The study presented an experiment known as a “zero-shot” task in AI, where a language model is used without modification and without examples of correct and incorrect answers. It’s a method that’s supposed to test what’s called “context learning,” the ability of a language model to acquire new abilities that weren’t present in its training data.
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Almanac operates OpenAI’s GPT-4 by connecting it to a program called a browser that navigates to web-based sources to perform RAG operations based on guidelines from MDCalc metadata.
Once a query is found in the medical data, a second Almanac program called a retriever passes the result to GPT-4, which turns it into a natural-language answer to the query.
Almanac’s responses using GPT-4 were compared to responses from plain-vanilla ChatGPT-4, Microsoft’s Bing, and Google’s Bird, with no changes to these programs as a baseline.
All answers are graded by human doctors for factuality, completeness, “likability” – that is, how desirable the answers were relative to the question – and safety in the event of “adversary” attempts to shut down the programs. To test the attack’s resistance, the authors inserted misleading text into 25 queries designed to satisfy the program to “create false output or more advanced scenarios designed to bypass artificial protections.”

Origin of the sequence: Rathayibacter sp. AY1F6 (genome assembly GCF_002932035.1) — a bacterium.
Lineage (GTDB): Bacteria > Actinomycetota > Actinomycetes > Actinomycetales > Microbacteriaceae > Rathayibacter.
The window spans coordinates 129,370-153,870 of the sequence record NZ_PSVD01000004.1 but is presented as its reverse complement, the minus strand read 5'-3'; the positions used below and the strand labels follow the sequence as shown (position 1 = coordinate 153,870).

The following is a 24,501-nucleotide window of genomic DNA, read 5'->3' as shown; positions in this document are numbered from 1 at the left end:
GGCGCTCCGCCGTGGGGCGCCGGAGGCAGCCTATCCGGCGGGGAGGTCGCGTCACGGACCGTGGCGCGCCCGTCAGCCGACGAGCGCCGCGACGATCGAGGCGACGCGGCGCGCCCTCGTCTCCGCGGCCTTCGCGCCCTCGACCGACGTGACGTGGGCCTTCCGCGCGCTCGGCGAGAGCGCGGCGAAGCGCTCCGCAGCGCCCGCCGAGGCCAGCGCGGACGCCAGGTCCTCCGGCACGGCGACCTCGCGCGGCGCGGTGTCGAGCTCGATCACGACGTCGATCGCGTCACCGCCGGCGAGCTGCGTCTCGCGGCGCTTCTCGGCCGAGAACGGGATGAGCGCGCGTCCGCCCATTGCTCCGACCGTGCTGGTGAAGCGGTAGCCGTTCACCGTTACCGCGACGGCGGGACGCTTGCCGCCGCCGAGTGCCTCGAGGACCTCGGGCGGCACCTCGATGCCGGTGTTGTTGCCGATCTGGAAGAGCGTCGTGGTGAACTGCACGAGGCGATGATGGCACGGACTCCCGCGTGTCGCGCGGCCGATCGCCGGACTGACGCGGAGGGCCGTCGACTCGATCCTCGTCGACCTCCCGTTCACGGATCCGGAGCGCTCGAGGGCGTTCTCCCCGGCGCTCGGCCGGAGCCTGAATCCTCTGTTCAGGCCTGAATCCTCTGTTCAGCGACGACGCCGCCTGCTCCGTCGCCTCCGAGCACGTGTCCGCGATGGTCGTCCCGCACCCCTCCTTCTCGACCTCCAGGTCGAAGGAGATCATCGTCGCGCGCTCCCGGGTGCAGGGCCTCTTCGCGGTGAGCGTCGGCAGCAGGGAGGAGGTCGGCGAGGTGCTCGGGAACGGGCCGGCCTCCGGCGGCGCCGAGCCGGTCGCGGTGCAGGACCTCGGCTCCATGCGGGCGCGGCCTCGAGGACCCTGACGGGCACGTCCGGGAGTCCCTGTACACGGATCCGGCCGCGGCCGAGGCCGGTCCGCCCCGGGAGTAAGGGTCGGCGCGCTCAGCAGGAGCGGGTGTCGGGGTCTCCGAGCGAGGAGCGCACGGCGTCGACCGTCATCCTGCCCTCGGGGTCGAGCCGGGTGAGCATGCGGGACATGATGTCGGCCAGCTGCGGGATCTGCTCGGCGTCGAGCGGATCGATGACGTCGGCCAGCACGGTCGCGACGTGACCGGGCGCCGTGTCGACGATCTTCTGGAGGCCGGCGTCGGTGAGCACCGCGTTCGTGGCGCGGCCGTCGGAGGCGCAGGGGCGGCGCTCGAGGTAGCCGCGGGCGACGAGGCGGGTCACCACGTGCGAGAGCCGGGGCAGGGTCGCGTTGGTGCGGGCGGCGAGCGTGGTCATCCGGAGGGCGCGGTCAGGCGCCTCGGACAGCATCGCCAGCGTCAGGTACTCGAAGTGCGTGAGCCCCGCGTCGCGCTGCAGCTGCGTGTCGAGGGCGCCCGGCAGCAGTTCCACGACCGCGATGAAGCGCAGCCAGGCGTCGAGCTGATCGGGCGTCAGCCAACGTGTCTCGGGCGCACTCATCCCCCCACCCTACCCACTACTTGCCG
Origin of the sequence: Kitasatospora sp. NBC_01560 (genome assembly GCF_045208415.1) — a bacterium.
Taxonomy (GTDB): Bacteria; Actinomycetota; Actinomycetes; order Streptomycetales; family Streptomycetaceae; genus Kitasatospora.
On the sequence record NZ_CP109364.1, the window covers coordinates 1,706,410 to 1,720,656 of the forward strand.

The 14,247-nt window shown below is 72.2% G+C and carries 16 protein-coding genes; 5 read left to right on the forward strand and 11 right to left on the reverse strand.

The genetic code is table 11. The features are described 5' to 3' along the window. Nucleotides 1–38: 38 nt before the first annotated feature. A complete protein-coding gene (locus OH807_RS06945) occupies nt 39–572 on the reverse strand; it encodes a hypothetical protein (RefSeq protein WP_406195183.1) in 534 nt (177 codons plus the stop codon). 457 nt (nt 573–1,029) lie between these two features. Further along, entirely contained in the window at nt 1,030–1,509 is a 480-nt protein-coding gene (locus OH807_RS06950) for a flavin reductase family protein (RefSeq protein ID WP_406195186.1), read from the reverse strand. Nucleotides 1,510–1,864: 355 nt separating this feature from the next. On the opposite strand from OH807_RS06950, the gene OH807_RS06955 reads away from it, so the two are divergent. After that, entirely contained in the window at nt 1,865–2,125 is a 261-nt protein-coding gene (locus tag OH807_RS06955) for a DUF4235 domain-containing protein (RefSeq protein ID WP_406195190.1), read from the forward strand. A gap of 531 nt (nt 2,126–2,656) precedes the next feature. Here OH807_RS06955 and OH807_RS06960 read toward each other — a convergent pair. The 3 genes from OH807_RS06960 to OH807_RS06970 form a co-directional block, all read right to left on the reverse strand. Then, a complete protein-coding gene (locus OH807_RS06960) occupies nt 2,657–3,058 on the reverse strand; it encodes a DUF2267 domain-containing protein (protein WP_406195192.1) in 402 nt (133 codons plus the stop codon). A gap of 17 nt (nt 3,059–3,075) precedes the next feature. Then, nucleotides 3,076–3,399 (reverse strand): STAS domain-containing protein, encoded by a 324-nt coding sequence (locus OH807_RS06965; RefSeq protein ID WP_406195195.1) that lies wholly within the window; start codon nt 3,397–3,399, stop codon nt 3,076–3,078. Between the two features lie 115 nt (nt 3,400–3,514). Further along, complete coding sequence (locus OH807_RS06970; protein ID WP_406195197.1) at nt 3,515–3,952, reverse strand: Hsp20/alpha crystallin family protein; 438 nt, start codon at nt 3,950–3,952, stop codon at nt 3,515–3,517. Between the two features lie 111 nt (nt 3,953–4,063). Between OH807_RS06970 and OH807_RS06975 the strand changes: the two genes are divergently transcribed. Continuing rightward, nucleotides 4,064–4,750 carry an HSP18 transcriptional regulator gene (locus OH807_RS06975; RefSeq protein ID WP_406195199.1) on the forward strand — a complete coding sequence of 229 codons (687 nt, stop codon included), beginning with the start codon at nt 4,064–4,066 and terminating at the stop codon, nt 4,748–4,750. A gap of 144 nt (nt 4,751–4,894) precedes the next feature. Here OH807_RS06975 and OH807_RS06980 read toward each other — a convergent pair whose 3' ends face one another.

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The human judges did not know which program was submitting which response, the study notes, to prevent them from expressing bias toward one of the programs.
Almanac, they are concerned, outperforms the other three with average scores of 67%, 70% and 70% out of 100 for realism, completeness and likability respectively. This compares with answer scores between 30% and 50%. the other three
The programs also had to include a citation from which the data was drawn, and the results were eye-opening: Alamance scored highly, with 91% correct citations. There seem to be three other fundamental flaws.
“Bing achieved 82% performance due to unreliable sources, including personal blogs and online forums,” write Zakka and team. “While the ChatGPT-4 citations were mostly littered with non-existent or unrelated web pages, Bird either relied on his inside knowledge or refused to cite sources, despite requests to do so.”
In countering the opponent’s prompts, they found that Almanac “dramatically outperformed” the others, answering 100% correctly, although it sometimes refused to answer.
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Again, there were idiosyncrasies. Google’s Bird often gives both a correct answer and a false answer when prompted by an opponent’s prompt. ChatGPT-4 was the worst by a wide margin, getting exactly 7% of questions in the adversarial setting, largely because it would answer with incorrect information instead of abstaining entirely.
The authors note that there is much work to be done to “optimize” and “fine-tune” the almanac. The program is “limited to effective ranking data sources by criteria such as evidence level, study type, and publication date.” Also, relying on a handful of human judges doesn’t scale, they note, so future projects should try to automate the evaluation.